The club catered to VIPs including Satchmo, the Chinese ambassador to France and Fats Waller (really?), offering massage,
whirlpool bathing and boxing lessons. Gyms were an antidote, says Bullard biographer Craig Lloyd, to "balance their champagne-soaked bacchanalia with exercise."
Bullard ALSO promoted fights and trained professionals: the 1934 bantam-weight world champion, "Panama" Al Brown and his challenger. Brown became yet another black American Parisian celebrity, "as much at ease with admirers like Jean Cocteau as with the half-boxer, half-musician world of Montmartre." Eugene Bullard, Black Ex-patriot in Jazz-Age Paris Craig Lloyd, Univ. of Georgia Press, 2000
speculating that IF Goudie ever boxed professionally it may well have
been in similar circumstances. So the question remains: Was Frank “Big Boy” Goudie ever a prizefighter?
Bill Coleman Paris, Kentucky, 1904 - Toulose, France, 1981
A fine jazz trumpet player Bill Coleman made notable recordings in the 1930s and 40s with Fats Waller, Benny Carter, Teddy Wilson, Mary Lou Williams, Billie Holiday, Coleman Hawkins and Django Reinhardt.
In Europe, Goudie and Coleman had several
significant associations. They recorded together in the ‘30s and Goudie
played in Bill Coleman's bands in 1949-51.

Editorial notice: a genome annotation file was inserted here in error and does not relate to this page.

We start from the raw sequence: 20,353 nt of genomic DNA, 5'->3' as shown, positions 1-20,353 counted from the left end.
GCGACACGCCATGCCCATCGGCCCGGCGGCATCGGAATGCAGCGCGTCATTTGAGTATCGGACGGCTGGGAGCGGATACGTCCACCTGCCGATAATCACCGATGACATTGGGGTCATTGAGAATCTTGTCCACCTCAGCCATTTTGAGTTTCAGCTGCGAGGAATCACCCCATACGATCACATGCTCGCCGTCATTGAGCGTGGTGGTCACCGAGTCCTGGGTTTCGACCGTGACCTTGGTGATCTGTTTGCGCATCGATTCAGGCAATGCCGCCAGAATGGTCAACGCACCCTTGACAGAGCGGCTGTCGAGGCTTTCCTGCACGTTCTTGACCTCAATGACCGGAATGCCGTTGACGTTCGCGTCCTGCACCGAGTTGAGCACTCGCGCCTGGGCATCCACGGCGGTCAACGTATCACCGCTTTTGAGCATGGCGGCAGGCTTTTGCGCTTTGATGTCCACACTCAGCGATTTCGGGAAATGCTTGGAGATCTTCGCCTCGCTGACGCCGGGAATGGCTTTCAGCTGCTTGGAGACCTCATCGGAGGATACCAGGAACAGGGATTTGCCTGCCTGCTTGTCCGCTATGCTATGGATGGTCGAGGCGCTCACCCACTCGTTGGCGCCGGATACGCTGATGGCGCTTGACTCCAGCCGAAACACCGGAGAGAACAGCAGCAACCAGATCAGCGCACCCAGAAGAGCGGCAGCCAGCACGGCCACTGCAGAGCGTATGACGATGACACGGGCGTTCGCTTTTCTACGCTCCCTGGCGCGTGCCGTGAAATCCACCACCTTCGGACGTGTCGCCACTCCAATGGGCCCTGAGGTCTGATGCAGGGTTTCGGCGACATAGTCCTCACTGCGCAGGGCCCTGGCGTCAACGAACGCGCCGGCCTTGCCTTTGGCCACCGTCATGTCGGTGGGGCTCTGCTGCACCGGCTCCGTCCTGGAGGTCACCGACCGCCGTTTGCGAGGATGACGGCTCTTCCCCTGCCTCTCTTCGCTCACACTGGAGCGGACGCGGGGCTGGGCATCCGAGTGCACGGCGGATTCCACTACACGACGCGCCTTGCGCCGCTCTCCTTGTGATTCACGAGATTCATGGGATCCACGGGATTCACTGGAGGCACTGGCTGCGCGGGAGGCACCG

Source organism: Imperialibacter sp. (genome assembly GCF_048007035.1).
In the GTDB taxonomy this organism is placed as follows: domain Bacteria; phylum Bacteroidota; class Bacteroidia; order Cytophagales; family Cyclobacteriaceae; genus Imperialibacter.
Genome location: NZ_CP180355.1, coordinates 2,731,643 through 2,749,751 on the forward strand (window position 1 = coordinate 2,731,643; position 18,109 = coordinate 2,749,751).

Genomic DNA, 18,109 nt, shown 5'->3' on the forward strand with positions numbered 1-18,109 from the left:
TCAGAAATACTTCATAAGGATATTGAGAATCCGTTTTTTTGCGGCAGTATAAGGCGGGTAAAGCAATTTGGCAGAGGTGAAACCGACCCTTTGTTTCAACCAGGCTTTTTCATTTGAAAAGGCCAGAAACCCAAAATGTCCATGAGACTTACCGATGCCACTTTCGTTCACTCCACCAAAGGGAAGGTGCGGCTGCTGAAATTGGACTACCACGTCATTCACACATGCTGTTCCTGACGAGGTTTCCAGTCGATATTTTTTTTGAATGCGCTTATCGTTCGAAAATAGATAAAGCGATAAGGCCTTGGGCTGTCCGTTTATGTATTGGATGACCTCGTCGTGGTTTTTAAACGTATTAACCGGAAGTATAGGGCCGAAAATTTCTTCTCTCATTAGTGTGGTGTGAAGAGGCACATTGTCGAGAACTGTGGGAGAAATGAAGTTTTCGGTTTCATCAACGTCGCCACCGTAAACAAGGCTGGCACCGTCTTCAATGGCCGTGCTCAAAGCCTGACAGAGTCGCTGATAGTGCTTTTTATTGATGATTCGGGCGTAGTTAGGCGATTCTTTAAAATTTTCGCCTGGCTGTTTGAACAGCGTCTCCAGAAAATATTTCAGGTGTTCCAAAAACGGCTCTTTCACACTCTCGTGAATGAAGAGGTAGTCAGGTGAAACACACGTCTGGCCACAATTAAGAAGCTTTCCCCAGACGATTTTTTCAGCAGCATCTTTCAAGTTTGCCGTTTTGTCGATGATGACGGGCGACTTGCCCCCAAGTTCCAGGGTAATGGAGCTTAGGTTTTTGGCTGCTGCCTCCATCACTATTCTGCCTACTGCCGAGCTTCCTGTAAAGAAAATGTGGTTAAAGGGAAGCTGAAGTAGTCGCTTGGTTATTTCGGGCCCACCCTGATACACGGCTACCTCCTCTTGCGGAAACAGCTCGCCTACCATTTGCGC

Coleman first came to Europe with Lucky Millinder
in 1933. He had a stellar and celebrated career mostly in Paris, living
in France permanently after 1948.
Though he studied dentistry where he grew up in Washington D.C., Butler became a jazz trumpeter. After work with Cliff Jackson and Willie Bryant he went to Europe about 1935 where he played mostly in the band of Willie Lewis 1936-39. Butler was in Norway on a Scandinavian tour when WW II started in mid-1939; it took him nearly a year to get home to the USA.
The Jack Butler Band in the late 1930s. (Photo: Noel Chaboust)
In the 40s he worked with Mezz Mezzrow, Art Hodes and others but returned to France in 1950. He led his own band on tours, played a famed Paris residency at La Cigale 1953-68, and appeared the 1961 film, Paris Blues.
Butler sounds terrific on Goudie's 1939 Swing session and the Willie Lewis records. Information about him is hard to come by; for instance he lived past the late 1980s, but I can’t even find a date of death.
Frank Big Boy Goudie and his Orchestra, 5.28.39 Jack
Butler, tpt; Andre Ekyan, clarinet & alto; Goudie, tenor sax; Joe